As Voltaire first said – or was it Peter Parker’s Uncle Ben in Spider-Man? – “With great power comes great responsibility.” This is so true of technology. And we feel that the charity sector is best placed to use technology wisely and for the greater good.
Some are creating the technology itself, such as Breast Cancer Care who developed BECCA (Breast Cancer Care App), their app to support women with breast cancer. Others, like RNLI and Dog’s Trust, are using it to fight back against ‘fake news’. UK sport for employment charity Street League, meanwhile, built a live dashboard to show its impact, as well as what it hasn’t been able to achieve. It’s clear that technology is helping charities become more transparent while also helping them to amplify their impact.
Here are three ways charities are using technology to amplify their voice.
One of the most powerful outcomes of technology is how it brings causes and people closer together. Social media, for example, has enabled charities to reach more people in more effective and cost-efficient ways. The same can be said about websites and email when used to offer more personalised content and journeys. Fundamental to this is how charities create engagement with their supporters, beneficiaries, members and the public through being authentic and telling their stories.
There are so many good examples of this, from the monthly joyful action calendars from Action for Happiness to RNIB’s #HowISee campaign, which encourages people affected by sight loss to use social media to share their daily experiences.
Apps are another powerful way to engage with your audience, but it’s important that they are not considered a silver bullet. The can be effective when their use case is well developed and understood. Two such apps include BECCA, as mentioned above, and Oxfam’s My Donate which brings supporters closer to their work and shows how much money they’ve raised through charity shop donations or through donating directly.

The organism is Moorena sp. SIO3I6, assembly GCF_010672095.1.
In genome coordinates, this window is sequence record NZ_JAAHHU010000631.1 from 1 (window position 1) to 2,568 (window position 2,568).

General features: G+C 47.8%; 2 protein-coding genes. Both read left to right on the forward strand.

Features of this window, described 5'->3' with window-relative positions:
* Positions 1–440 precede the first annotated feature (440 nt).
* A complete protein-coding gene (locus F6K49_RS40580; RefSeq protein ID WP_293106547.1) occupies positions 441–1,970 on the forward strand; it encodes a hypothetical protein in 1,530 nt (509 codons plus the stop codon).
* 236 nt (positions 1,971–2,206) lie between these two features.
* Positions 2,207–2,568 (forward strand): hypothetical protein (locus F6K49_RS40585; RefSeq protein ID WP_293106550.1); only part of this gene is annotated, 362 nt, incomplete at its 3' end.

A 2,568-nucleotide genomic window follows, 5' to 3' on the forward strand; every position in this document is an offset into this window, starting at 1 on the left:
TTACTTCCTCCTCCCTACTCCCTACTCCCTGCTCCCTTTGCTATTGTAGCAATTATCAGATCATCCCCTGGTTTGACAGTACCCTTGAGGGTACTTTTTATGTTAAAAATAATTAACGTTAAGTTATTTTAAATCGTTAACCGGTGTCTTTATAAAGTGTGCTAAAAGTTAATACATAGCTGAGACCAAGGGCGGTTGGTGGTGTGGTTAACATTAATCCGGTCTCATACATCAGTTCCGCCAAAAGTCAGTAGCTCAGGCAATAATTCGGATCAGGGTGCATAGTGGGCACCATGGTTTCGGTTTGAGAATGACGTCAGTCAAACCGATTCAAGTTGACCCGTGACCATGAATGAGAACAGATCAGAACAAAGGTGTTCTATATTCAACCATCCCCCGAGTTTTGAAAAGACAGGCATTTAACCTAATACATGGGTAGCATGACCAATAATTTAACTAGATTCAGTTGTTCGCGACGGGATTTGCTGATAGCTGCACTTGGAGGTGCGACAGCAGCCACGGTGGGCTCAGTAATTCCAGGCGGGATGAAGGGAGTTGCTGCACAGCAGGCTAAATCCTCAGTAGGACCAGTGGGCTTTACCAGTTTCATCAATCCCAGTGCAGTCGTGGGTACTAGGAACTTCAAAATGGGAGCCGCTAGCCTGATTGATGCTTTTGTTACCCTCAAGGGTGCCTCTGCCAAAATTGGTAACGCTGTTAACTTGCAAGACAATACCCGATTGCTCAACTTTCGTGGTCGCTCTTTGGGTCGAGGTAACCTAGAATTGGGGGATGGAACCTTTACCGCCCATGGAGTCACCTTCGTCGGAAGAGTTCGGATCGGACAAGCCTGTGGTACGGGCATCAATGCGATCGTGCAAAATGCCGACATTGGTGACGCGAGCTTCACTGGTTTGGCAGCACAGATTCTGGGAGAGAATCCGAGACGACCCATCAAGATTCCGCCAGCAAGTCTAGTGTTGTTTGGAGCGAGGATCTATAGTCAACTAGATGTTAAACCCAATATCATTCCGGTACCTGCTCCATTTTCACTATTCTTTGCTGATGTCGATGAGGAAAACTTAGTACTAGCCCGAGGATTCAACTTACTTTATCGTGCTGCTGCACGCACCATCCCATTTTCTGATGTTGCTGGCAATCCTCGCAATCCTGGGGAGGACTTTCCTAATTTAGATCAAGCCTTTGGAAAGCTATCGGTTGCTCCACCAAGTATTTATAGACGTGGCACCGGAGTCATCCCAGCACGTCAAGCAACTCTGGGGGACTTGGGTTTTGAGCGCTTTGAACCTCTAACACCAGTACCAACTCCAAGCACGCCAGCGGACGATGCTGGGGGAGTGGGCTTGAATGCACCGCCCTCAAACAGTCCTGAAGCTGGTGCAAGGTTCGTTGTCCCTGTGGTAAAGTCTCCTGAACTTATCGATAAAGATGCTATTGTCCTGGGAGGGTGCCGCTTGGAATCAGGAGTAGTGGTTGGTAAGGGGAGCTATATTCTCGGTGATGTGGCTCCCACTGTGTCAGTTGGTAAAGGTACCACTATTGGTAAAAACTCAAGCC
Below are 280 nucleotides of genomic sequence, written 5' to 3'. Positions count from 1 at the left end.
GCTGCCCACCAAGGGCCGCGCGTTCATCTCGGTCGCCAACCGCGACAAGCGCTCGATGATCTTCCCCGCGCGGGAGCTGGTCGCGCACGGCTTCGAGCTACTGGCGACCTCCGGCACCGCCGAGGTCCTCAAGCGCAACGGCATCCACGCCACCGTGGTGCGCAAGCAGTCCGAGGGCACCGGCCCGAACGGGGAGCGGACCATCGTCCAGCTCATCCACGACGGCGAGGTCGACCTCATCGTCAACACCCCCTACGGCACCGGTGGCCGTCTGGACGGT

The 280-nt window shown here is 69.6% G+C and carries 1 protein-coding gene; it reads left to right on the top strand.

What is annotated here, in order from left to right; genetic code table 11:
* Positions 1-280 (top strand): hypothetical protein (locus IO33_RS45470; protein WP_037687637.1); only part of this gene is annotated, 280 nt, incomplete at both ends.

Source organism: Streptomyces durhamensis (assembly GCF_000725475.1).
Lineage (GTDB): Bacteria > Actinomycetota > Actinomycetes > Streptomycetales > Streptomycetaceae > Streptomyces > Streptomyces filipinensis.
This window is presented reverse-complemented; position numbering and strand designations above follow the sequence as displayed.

The charities creating the most impact are the ones that understand that infrastructure and good governance is crucial to giving supporters and beneficiaries better experiences online.
Having a good CRM and using it and updating it correctly, as well as integrating it with other parts of your digital presence (e.g. website / social media accounts), gives a holistic view of your audience. This means being able to tailor content and services to them, therefore providing greater value.
Technology is also about governance and culture. In order to create positive change, charities need strong leadership and a culture that is open to experimenting, testing and perhaps even failure. The sector is definitely getting better at this. I’m pleased to have been involved in the annual Charity Governance Awards with a category dedicated to Embracing Digital, which this year was won by Bliss. A wonderful charity for babies born premature or sick, Bliss adopted a digital-first strategy, which has not only transformed the way they support parents, but also their data-informed digital marketing has helped 30 per cent more people access essential information online since their strategy was launched.
Technology offers the ability to respond quickly in a crisis. You only have to look at how social media mobilised people after tragedies such as Grenfell Tower and the Manchester Attack. Then there’s the ability to quickly raise funds online, through online giving platforms and via email to help those in need.
Charities are also starting to fight back against inaccuracies in the media. The recent examples from the RNLI, in response to a Daily Mail article, and Dogs Trust, in response to an article in The Mirror, show how they are taking matters into their own hands and using their channels to set the record straight. It’s also great to see how many people show their support in these times and also how people’s negative stance can be won over.
Technology has become increasingly affordable to charities to help them achieve their aims and greater impact. Social media, an area we’ve invested in to help the charity sector through our platform, offers charities a level playing field, no matter their size or income. Indeed, just look at how The Refugee and Immigrant Center for Education and Legal Services (RAICES) has raised $18m (and counting) in the last week in the US following President Donald Trump’s border policy.
Charities do vital work and technology and social media has given the sector the ability to share their vital and impressive stories with the right people in the right place at the right time.
Lightful is a tech for social good company designed to revolutionise the way charities and social enterprises drive genuine positive action through social media.